Donald Trump, left, and cast member Darrell Hammond on "Saturday Night Live" in April 2004. (video)
In some ways, "Saturday Night Live""has never been more ethnically diverse than it is right now, with five black people regularly appearing on camera,"Eric Deggans wrote Sunday for NPR's "Code Switch."
"So why is the program still making so many missteps when it comes to race?
"Donald Trump's upcoming appearance hosting SNL has drawn the ire of Latino groups, who note the show is featuring someone who has made bigoted comments about Mexican immigrants at a time when there are no Latino cast members on the program. This isn't a new problem for SNL; there have only been two Latino and no Asian cast members in the show's 40-year history. . . ."
Deggans also wrote that it's time for producer Lorne Michaels"and SNL to stop pretending that their diversity issues can be solved by happenstance or that there is something wrong with directly and consciously facing the issue.
"If SNL had a better track record of hiring Latino staffers, then perhaps there would be less controversy over Trump's hosting stint. Or perhaps it would have thought harder about whether it made sense to bring him on the show at all.
"Because it's hard to imagine Michaels forcing star Kate McKinnon, who is gay, to perform alongside a guest host with a history of making bigoted statements about gay people. Or pushing black cast members like Kenan Thompson to yuk it up alongside a celebrity guest who had expressed bigotry about African-Americans.
"You see, that's the power of having real diversity on your staff or in your show. It makes you think more intentionally about things you should have been deliberately focused on in the first place."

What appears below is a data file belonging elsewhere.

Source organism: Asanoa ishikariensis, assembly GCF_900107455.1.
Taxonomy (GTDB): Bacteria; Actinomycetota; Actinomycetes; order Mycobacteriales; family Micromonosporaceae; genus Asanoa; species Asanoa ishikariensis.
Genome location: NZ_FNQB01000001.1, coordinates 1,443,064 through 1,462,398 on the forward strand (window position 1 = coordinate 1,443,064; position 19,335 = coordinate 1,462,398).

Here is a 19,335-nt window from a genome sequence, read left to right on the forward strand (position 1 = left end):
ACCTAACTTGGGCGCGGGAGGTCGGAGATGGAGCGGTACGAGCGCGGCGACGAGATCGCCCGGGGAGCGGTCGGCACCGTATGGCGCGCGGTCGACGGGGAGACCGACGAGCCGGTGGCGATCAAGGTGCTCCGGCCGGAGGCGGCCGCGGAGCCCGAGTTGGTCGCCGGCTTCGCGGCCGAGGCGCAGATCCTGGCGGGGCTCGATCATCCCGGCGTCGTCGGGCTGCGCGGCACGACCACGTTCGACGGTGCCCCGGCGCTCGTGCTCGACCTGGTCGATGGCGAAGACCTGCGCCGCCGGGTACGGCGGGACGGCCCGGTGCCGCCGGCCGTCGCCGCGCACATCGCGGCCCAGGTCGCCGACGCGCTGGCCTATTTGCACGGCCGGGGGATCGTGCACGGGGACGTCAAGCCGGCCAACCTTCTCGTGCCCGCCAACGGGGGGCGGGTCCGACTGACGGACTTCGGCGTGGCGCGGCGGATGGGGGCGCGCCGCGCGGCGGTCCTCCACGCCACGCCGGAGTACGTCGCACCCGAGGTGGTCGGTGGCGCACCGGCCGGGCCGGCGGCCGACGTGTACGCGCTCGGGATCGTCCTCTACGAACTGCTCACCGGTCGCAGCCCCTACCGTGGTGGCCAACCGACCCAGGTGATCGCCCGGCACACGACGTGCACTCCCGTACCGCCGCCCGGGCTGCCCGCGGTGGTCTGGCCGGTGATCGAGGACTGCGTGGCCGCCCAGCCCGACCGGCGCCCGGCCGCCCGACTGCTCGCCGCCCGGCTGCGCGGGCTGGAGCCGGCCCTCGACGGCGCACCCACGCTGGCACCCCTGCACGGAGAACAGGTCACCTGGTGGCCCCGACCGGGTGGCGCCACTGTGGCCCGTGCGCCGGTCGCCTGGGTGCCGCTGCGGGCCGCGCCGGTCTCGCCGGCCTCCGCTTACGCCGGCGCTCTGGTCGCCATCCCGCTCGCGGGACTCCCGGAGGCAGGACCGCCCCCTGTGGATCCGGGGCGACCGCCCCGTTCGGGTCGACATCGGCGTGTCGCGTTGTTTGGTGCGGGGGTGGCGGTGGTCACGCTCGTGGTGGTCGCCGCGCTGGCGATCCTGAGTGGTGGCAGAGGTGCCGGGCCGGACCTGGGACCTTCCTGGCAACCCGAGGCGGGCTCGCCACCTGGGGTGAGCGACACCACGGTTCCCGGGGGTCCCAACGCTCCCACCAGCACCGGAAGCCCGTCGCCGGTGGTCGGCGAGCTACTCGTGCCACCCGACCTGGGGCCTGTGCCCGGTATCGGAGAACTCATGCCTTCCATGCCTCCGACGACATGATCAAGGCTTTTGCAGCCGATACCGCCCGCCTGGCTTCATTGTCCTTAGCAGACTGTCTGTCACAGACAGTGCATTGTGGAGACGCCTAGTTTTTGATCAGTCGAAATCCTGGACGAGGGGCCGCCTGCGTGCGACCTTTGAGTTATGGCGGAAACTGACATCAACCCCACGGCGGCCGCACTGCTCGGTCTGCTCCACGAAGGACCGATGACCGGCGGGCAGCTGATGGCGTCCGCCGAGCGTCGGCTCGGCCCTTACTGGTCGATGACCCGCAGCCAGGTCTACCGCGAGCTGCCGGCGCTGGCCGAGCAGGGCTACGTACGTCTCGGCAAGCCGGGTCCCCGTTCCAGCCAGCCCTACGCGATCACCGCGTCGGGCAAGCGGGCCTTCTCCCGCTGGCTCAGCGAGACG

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"¿Quién es quién?" is a romantic comedy about two twin brothers, one rich and one poor, who switch identities in order to resolve each other's problems, Rene Rodriguez reported Sunday for the Miami Herald.
"When it premieres on Telemundo early next year, it will be the latest volley in NBCUniversal Telemundo Enterprises' ongoing mission to gain ground on its rival Univision, which has the largest audience of Spanish-language TV viewers in the world.
"This summer, Telemundo ran a full-page ad in The New York Times crowing about its latest success: narrowing its prime-time ratings gap with Univision from 1.2 million viewers in July 2013 to 238,000 in July 2015. For the week of July 20-24, the difference between the two networks was only 40,000 viewers.
"Telemundo is drawing bigger audiences through a multi-platform approach:
- "Telenovelas and 'super series,' or ongoing telenovelas with fewer episodes, higher production values and new seasons each year, focusing on themes beyond the traditional romantic soap opera. New elements include drug dealers, immigration, humor and biography.
- "An aggressive approach to TV news with an emphasis on breaking stories and reports of particular interest to U.S. Hispanics from regions such as Venezuela and Mexico.
- "Reality TV shows geared to Hispanics, such as La Voz Kids, a talent competition patterned after NBC's smash hit The Voice but focusing on child performers.
- "Sports, including exclusive Spanish-language TV rights to air the 2016 Summer Olympics and the FIFA World Cup competitions through 2026, previously held by Univision.
- "Community outreach, including telethons and problem-solving hot lines for viewers. . . ."